If you will be so good as to remember that the population of the islands is but a little over 50,000 souls, and that over that little handful of people roosts a monarchy with its coat-tails fringed with as many mighty-titled dignitaries as would suffice to run the Russian Empire, you will wonder how, the offices all being filled, there can be anybody left to govern. And the truth is, that it is one of the oddest things in the world to stumble on a man there who has no title. I felt so lonesome, as being about the only unofficial person in Honolulu, that I had to leave the country to find company.

After all this exhibition of imperial grandeur, it is humiliating to have to say that the entire exports of the kingdom are not as much as $1,500,000, the imports in the neighborhood of that figure, and the revenues, say $500,000. And yet they pay the King $36,000 a year, and the other officials from $3,000 to $8,000 -- and heaven knows there are enough of them.

The National Debt was $150,000 when I was there -- and there was nothing in the country they were so proud of. They wouldn't have taken any money for it. With what an air His Excellency the Minister of Finance lugged in his Annual Budget and read off the impressive items and flourished the stately total!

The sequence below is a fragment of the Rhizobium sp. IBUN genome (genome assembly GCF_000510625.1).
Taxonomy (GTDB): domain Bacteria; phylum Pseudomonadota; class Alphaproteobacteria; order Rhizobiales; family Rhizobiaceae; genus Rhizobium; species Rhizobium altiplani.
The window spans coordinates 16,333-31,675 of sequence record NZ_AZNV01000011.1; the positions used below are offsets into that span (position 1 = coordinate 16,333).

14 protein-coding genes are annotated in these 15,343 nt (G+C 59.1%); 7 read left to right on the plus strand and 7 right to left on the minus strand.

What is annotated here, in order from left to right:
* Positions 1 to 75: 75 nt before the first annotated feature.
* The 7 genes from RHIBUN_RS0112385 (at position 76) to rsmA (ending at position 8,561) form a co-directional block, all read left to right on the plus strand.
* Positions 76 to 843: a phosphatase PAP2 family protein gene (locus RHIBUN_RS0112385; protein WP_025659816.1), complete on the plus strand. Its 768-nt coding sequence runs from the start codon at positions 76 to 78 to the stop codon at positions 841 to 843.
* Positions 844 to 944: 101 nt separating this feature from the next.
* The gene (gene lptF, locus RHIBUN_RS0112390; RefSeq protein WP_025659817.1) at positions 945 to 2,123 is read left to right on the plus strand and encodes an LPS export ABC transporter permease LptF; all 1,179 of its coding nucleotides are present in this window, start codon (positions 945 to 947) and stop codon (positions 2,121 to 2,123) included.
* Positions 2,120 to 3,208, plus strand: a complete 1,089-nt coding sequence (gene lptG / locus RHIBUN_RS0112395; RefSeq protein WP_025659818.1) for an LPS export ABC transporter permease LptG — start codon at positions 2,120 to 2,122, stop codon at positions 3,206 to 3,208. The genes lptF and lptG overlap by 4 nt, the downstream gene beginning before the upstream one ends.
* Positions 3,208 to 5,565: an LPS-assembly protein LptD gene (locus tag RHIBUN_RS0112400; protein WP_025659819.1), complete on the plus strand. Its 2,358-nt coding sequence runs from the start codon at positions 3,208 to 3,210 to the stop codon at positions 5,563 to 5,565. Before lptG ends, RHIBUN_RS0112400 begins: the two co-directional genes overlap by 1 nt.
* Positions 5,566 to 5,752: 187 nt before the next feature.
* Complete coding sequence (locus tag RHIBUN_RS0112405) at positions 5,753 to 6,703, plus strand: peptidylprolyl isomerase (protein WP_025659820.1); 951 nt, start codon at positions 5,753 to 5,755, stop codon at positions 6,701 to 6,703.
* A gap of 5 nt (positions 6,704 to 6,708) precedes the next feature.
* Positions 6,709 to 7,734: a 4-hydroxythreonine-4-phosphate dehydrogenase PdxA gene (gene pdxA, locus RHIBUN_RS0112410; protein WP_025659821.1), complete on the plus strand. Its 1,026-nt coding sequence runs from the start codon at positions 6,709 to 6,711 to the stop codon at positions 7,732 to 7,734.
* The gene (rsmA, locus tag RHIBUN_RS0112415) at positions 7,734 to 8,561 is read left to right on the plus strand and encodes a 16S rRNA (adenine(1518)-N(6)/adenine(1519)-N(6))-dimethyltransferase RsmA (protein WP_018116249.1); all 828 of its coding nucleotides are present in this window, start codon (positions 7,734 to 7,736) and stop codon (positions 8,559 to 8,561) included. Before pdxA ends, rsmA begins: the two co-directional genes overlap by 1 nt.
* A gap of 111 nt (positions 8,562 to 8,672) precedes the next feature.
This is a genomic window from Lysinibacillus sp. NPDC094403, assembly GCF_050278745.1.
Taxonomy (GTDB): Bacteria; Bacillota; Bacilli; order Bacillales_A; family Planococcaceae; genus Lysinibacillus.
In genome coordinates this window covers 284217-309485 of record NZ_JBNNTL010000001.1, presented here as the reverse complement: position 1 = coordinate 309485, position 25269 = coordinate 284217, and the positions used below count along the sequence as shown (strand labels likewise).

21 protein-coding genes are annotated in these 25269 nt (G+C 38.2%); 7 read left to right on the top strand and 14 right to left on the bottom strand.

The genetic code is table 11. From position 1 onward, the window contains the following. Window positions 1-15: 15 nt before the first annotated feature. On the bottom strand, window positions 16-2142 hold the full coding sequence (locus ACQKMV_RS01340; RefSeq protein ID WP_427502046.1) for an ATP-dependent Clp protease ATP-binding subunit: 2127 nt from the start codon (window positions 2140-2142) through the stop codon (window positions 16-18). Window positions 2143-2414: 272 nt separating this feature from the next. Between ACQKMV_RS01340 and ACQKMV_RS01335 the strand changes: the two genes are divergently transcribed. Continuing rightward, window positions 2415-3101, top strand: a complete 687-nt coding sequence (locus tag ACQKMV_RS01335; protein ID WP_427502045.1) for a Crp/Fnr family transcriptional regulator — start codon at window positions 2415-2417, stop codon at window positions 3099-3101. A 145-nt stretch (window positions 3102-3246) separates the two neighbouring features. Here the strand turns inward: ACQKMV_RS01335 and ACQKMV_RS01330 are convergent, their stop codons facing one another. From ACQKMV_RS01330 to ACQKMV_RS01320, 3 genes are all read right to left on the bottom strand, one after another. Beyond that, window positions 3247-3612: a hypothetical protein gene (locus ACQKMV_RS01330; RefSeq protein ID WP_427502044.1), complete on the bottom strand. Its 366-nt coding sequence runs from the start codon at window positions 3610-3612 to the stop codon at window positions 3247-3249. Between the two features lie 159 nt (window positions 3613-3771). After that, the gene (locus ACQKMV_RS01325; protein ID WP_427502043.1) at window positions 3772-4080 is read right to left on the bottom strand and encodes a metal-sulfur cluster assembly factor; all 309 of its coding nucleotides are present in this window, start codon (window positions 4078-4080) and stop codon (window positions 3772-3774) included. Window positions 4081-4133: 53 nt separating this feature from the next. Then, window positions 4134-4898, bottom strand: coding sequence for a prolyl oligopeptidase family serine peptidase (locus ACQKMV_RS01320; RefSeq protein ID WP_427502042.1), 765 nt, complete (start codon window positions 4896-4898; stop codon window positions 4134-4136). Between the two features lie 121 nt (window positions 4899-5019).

The "Royal Ministers" are natural curiosities. They are white men of various nationalities, who have wandered thither in times gone by. I will give you a specimen -- but not the most favorable. Harris, for instance. Harris is an American -- a long-legged, vain, light-weight village lawyer from New Hampshire. If he had brains in proportion to his legs, he would make Solomon seem a failure; if his modesty equaled his ignorance, he would make a violet seem stuck-up; if his learning equaled his vanity, he would make von Humboldt seem as unlettered as the backside of a tombstone; if his stature were proportioned to his conscience, he would be a gem for the microscope; if his ideas were as large as his words, it would take a man three months to walk around one of them; if an audience were to contract to listen as long as he would talk, that audience would die of old age; and if he were to talk until he said something, he would still be on his hind legs when the last trump sounded. And he would have cheek enough to wait till the disturbance was over, and go on again.